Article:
Isothermal titration calorimetry (ITC) experiments were performed with a VP-ITC titration calorimeter (Microcal Inc., Northampton, Mass., USA). Cloning, expression, and purification of the Human Hsp90α N-terminal domain were performed according to published methods (Jez, J. M. et al, Chem. Biol. 2003 April; 10(4):361-8.) Solutions of the human Hsp90α N-terminal domain and compound were prepared in a buffer comprising 25 mM Tris, 100 mM NaCl, 1 mM MgCl2, 1 mM TCEP, 5% DMSO, pH 7.4. All solutions were filtered and degassed prior to a titration being carried out. The enthalpy change resulting from each injection of ligand was obtained through integration of the calorimetric signal. Data were analysed using Origin 7.0 (Microcal Software Inc., Northampton, Mass.). Heats of dilution were estimated using the final injections of each individual titration and subtracted before data fitting. Different ITC experimental formats were employed in order to obtain compound dissociation constants (Kd's) over a wide range of affinities. For weakly binding compounds a low c-value ITC method was used (Turnbull W. B. & Daranas A. H. J. Am. Chem. Soc. 2003 Dec. 3; 125(48):14859-66) in which the protein was present at 10-20 μM in the calorimetric cell and the compound concentration was 1-20 mM in the injection syringe. In this type of experiment the stoichiometry parameter (N) was locked at 1 for data fitting. For Kd's in the 20-0.004 μM range the experiment was configured such that the binding site concentration divided by the Kd (c-value) was between 5 and 1000. For the majority of these experiments the protein concentration in the calorimetric cell was in the range 4-100 μM and the ligand concentration in the injection syringe ranged from 50-1500 μM. In rare cases where compound solubility was limiting, the compound solution was placed in the calorimetric cell and titrated with protein from the injection syringe, maintaining a c-value between 5 and 1000. Competition ITC experiments were used to access Kd's<4 nM by performing the titration in the presence of a weaker binding competitor according to the method described in Sigurskjold B. W. Anal Biochem. 2000 Jan. 15; 277(2):260-6.

Example 27 Anti-Proliferative Activity

The anti-proliferative activities of the parent compounds of the pro-drugs of the invention may be determined by measuring the ability of the compounds to inhibition of cell growth in a number of cell lines such as the human colon cancer cell line HCT116. Inhibition of cell growth is measured using the Alamar Blue assay (Nociari, M. M, Shalev, A., Benias, P., Russo, C. Journal of Immunological Methods 1998, 213, 157-167). The method is based on the ability of viable cells to reduce resazurin to its fluorescent product resorufin. For each proliferation assay cells are plated onto 96 well plates and allowed to recover for 16 hours prior to the addition of inhibitor compounds for a further 72 hours. At the end of the incubation period 10% (v/v) Alamar Blue is added and incubated for a further 6 hours prior to determination of fluorescent product at 535 nM ex/590 nM em. In the case of the non-proliferating cell assay cells are maintained at confluence for 96 hour prior to the addition of inhibitor compounds for a further 72 hours. The number of viable cells is determined by Alamar Blue assay as before. Cell lines may be obtained from the ECACC (European Collection of cell Cultures).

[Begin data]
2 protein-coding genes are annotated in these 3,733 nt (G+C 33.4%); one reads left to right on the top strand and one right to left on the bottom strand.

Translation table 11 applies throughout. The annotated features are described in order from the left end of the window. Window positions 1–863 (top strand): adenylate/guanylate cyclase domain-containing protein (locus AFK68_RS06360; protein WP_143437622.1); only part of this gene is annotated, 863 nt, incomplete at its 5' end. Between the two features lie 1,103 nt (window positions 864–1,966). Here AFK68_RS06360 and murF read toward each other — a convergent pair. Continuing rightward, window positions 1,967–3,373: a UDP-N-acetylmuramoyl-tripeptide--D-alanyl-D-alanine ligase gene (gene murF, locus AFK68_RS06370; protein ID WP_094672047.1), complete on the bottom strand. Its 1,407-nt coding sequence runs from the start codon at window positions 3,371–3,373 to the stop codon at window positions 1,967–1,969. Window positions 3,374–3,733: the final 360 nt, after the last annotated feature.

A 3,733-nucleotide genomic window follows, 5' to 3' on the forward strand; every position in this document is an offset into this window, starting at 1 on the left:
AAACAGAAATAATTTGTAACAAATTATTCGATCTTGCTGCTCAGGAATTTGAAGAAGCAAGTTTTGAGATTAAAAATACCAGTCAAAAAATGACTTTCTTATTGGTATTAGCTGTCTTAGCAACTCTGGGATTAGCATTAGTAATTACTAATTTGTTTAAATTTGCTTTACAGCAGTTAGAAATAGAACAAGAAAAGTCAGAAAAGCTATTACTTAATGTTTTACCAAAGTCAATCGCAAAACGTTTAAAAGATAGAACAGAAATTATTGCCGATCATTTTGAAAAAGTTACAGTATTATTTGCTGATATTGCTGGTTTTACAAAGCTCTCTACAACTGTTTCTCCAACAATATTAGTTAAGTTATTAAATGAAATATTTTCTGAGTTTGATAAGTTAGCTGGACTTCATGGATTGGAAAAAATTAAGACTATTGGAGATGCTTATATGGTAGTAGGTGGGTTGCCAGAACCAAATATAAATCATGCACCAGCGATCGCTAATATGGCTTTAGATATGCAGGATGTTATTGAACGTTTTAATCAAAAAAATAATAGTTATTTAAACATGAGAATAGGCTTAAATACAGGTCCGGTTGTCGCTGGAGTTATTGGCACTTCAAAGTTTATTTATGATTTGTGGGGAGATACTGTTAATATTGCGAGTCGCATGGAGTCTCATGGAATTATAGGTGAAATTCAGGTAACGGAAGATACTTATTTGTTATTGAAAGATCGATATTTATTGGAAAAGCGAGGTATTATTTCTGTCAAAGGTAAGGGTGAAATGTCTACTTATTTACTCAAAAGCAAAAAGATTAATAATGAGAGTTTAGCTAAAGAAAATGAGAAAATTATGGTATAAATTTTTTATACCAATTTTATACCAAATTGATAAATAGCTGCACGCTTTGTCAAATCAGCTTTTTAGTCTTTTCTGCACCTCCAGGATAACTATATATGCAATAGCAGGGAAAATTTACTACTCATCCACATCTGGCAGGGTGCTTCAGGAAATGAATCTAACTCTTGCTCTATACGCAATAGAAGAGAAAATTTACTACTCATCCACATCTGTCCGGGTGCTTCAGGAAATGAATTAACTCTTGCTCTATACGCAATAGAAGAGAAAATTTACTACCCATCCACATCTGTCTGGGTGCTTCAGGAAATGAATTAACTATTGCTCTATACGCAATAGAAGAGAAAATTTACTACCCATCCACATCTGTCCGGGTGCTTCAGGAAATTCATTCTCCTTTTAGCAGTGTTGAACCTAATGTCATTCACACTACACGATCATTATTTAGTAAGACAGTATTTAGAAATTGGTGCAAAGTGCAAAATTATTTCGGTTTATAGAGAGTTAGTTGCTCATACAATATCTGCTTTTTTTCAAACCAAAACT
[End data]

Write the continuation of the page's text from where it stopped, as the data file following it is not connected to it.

The parent compound of the pro-drugs of Examples 1 to 25 i.e. (2,4-dihydroxy-5-isopropyl-phenyl)-[5-(4-methyl-piperazin-1-ylmethyl)-1,3-dihydro-isoindol-2-yl]-methanone, in the form of its L-lactate salt, was tested in anti-proliferative assays against one hundred cell lines by Oncodesign (Dijon, France). The IC50 values against each cell line are set out in the table below and the figures in the table refer to nanomolar concentrations. The compounds were tested up to a concentration of 10,000 nanomolar.

Concentration of test compound
Cell lines (nanomolar)
BLOOD
1 ARH-77 >10000
2 BV-173 73
3 CCRF-CEM 107
4 CCRF-CEM/VLB >10000
5 Daudi 136
6 EHEB >10000
7 HL-60 389
8 HL-60/R10 847
9 K-562 147
10 K-562/Gleevec 175
11 KCL-22 24
12 KG-1 >10000
13 LAMA-84 1098
14 MC90 93
15 NAMALWA 93
16 OCI-AML2 >10000
17 Raji 881
18 Ramos 46
19 RPMI 8226 10
20 RPMI 8226/Dox40 213
21 SUP-B15 37
22 U-937 104
BRAIN
23 CGL-1 >10000
24 CGL-3 75
25 CGL-9 161
BREAST
26 CAMA-1 22
27 Evsa-T 168
28 HCC1954 28
29 MCF-7 >10000
30 MCF-7/ras 166
31 MDA-MB-435 122
32 MDA-MB-435S 26
33 ZR-75-1 131
COLON
34 DLD-1 56
35 HCT 116 38
36 HCT-15 >10000
37 LoVo 51
38 LS 174T 159
CONNECTIVE TISSUE
39 SW-872 >10000
HEAD AND NECK
40 BB30-HNSCC 273
41 BB49-HNSCC 146
42 FaDu 29
43 KB 48
44 KB3 48
45 LB1617-HNSCC 139
46 LB771-HNSCC 391
KIDNEY
47 A-498 267
48 BB64-RCC >10000
49 BB65-RCC 1251
50 Caki-1 >10000
51 LB1047-RCC 58
52 LB996-RCC 158
LIVER
53 Hep 3B2.1-7 95
54 SK-HEP-1 >10000
LUNG
55 A-427 130
56 Calu-1 270
57 Calu-3 >10000
58 Calu-6 32
59 LB11-SCLC/OC1 17
60 LB12-SCLC/OC2 52
61 LB13-SCLC/OC3 21
62 LB37-NSCLC 63
63 LB61-NSCLC >10000
64 NCI-H1299 587
65 NCI-H460 118
66 NCI-H520 98
67 NCI-H596 84
68 NCI-H69 162
69 NCI-H82 >10000
70 SK-MES-1 270
OVARY
71 Caov-3 94
72 IGROV-1 109
73 IGROV-1/CDDP 147